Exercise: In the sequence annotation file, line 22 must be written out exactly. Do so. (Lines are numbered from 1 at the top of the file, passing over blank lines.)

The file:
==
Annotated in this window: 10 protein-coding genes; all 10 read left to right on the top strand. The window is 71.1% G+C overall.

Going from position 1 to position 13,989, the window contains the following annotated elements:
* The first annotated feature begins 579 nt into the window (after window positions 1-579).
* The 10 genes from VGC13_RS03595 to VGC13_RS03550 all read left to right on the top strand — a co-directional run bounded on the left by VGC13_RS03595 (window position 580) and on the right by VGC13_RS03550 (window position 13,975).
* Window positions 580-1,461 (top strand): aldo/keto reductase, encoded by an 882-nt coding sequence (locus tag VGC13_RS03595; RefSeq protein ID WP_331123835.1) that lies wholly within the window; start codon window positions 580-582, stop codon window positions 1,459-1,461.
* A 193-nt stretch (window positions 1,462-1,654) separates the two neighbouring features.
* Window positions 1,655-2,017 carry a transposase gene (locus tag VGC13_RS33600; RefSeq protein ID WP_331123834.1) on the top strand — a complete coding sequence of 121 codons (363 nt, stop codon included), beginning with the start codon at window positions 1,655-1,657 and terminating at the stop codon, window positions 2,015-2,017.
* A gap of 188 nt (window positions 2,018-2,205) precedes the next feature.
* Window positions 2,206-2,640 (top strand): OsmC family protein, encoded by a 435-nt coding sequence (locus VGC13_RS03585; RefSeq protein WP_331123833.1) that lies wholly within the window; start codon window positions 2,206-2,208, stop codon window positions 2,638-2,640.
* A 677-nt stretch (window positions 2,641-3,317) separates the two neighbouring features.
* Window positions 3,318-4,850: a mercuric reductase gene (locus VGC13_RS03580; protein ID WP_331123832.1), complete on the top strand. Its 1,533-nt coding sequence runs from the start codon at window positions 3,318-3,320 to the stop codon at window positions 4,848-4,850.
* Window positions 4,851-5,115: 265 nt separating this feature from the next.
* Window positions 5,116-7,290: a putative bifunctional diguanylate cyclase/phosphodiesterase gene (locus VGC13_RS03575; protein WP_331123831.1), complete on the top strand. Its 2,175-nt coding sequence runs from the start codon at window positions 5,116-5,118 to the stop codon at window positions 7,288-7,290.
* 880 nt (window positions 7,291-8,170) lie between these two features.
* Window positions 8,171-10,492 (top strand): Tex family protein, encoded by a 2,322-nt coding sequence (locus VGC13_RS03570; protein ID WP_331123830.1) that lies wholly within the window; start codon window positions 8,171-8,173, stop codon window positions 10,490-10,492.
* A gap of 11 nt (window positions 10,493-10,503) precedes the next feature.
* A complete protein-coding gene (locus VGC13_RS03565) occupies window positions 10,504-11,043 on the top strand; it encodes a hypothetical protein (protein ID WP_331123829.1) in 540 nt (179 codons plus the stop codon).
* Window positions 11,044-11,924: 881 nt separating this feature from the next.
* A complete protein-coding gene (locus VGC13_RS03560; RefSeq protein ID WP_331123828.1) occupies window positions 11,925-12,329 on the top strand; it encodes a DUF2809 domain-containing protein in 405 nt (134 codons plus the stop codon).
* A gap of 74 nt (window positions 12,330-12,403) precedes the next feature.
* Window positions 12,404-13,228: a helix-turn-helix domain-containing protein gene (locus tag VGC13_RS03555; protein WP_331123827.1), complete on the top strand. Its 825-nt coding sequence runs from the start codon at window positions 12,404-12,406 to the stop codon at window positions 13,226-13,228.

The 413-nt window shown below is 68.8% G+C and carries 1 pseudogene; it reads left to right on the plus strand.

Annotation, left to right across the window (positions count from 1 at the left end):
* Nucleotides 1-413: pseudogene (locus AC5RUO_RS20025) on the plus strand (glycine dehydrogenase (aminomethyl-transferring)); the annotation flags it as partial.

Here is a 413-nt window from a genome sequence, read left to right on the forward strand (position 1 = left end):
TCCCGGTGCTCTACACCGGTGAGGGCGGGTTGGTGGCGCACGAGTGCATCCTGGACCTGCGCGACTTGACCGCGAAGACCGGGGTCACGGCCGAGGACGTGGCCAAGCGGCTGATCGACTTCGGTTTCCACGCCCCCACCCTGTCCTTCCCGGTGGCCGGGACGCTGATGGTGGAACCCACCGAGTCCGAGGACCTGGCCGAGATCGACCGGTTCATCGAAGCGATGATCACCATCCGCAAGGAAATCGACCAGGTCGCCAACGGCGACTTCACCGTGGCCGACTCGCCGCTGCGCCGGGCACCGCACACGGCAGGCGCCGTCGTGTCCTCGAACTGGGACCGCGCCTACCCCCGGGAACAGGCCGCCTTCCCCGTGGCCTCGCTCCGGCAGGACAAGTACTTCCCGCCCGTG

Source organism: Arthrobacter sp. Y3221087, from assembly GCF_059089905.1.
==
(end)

The 413-nt window shown below is 68.8% G+C and carries 1 pseudogene; it reads left to right on the plus strand.